Looking for more advice on how to organize your content marketing team for optimal collaboration and productivity? Read CMI’s eBook:Building the Perfect Content Marketing Mix: Internal Processes and Content Marketing Strategy Tactics.

Cover image by pmbbun at

Author: Anthony Gaenzle

As founder and lead strategist at AG Integrated Marketing Strategists, Anthony Gaenzle works with businesses by helping them develop and implement effective marketing strategies that help bridge the gap between their digital and traditional marketing. He works across a variety of industries and has a wide range of expertise, including content marketing, SEO, graphic design, social media, and strategy creation. Anthony has an MS in Marketing from the University of South Florida and is currently pursuing an MBA from Clemson University. Follow Anthony on Twitter.

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  • Judy Bayne

    This is a very good article and very timely as well because I am in the process of pitching to our industry marketing team exactly what you describe above — a cross-functional story team to better design and deliver our company content. I’m still at the point where I’m scaling the silo walls (why do they build them so high!) but, once in, I will definitely use the important points you have made to structure our path moving forward. Thank you for the guidance!

    • anthonygaenzle

      The silo walls can be quite difficult to scale sometimes. I’m fortunate to work for a forward thinking company in that regard, but I’ve experienced the opposite of it as well! Just don’t give up, no matter how difficult it may seem. The effort will be completely worth it in the end! Another thing I’ll add, that I don’t believe I mentioned in the article, is that when you find your evangelists use them to help you break down those silos.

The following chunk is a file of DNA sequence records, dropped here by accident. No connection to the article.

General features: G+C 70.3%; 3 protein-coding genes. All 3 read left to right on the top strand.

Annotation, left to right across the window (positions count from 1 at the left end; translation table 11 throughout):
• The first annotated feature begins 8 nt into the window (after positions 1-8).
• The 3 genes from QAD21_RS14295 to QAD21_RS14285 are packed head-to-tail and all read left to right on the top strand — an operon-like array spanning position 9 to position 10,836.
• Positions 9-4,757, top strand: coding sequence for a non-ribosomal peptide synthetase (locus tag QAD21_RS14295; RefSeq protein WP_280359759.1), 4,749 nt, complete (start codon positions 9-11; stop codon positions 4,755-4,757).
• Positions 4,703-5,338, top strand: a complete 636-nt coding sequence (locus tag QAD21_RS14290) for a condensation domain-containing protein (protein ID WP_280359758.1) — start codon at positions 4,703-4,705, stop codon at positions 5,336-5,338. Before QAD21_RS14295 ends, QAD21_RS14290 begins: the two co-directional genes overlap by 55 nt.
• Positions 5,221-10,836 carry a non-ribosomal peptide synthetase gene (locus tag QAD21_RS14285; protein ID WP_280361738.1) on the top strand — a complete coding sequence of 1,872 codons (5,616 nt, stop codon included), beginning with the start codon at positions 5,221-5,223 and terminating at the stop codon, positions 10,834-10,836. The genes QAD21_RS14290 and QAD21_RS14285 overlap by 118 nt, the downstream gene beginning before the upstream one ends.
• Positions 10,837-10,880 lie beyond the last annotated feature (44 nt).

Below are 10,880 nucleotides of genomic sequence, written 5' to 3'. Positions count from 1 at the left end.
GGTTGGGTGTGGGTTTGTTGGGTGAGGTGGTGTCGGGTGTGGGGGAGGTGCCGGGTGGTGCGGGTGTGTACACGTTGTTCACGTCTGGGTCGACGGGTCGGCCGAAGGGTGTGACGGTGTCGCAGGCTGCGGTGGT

• ravekrishna

    Anthony, great insight! We ‘discovered’ our cross-functional team at Suyati by accident. One of our technical evangelists was presenting at Dreamforce 2014 and we had approached him to give us some more insight on all things Salesforce. Before we knew it, he was leading a series of content marketing initiatives (webinars, blogs, presentations) that we would never have been able to do on our own (the marketing team, that is). I just shared your article with the entire Marketing/Sales team. Would love to hear more on this topic!

    • anthonygaenzle

      Thanks so much! It really is a valuable exercise. Cross-functional teams can really enhance the effectiveness of your marketing team. We are currently working on a web design project, and we’ve brought in an SEO specialist, a graphic designer, a programmer, a branding specialist, and of course a web designer. We’ve also chatted with human resources. It’s really helped to highlight issues that might have been overlooked without the diverse nature of the group. You never know what expertise is hiding throughout your organization. I’m happy to help! Perhaps I’ll expand on the topic in my next post.

      • ravekrishna

        Again thanks Anthony. We are now getting the “pro-content marketing” guys from the different tech teams at Suyati to sit with the marketing team when we create the content calendar – what a meeting that turned out to be! And this blog was because of your article –

        • anthonygaenzle

          Great to hear! I’m always happy when my advice gets put to good use. It’s not always easy crossing departmental lines, but it’s a really valuable practice. Tech and marketing speak completely different languages and think in totally different ways, so sometimes getting over that hurdle can be the most difficult part. Hope it all worked out for you!